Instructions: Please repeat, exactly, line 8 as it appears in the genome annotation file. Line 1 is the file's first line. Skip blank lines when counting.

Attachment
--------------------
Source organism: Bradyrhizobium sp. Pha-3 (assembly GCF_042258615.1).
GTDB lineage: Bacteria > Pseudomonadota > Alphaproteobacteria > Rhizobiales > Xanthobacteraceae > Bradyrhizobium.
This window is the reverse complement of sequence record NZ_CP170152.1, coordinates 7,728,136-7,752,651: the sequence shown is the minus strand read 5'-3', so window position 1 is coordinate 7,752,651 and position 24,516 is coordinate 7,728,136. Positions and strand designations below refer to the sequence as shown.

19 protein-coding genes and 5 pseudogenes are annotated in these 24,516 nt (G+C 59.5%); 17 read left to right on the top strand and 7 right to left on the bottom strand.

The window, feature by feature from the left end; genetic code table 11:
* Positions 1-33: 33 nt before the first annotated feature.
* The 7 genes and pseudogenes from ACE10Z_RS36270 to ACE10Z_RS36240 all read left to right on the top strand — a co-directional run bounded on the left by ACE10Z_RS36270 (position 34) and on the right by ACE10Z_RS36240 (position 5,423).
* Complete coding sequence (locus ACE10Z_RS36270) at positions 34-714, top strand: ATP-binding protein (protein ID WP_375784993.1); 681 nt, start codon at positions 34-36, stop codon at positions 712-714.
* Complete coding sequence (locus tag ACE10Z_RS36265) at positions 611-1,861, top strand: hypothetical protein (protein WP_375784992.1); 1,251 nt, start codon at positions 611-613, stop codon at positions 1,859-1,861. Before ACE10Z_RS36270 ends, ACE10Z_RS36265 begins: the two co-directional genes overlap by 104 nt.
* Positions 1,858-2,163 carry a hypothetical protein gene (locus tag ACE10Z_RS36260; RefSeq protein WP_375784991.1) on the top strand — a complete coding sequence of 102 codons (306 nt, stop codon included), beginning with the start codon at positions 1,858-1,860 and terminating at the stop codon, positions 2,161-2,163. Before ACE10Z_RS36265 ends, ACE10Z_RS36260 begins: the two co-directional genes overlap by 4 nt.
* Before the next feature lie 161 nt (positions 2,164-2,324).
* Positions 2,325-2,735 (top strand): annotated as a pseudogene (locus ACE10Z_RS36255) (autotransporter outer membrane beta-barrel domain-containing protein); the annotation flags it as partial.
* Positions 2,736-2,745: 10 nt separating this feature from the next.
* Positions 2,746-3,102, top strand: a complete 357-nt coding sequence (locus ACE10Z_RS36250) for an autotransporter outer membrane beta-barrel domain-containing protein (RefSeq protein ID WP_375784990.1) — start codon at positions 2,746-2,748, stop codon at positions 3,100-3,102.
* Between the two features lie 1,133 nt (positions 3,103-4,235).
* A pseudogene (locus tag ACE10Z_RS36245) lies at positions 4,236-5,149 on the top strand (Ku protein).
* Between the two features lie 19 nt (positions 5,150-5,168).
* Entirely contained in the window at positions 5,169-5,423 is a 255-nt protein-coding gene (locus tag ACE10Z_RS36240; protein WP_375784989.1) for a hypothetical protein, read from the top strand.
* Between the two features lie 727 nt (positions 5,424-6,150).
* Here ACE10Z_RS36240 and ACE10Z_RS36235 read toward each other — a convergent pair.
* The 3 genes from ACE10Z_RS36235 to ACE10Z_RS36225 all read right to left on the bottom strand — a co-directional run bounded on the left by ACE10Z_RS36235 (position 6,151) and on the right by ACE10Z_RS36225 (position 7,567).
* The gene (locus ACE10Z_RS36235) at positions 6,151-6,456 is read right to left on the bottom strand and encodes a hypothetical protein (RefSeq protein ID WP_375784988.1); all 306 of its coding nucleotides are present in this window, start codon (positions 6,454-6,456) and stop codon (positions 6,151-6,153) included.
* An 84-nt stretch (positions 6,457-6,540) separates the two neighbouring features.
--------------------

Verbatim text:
* Complete coding sequence (locus ACE10Z_RS36270) at positions 34-714, top strand: ATP-binding protein (protein ID WP_375784993.1); 681 nt, start codon at positions 34-36, stop codon at positions 712-714.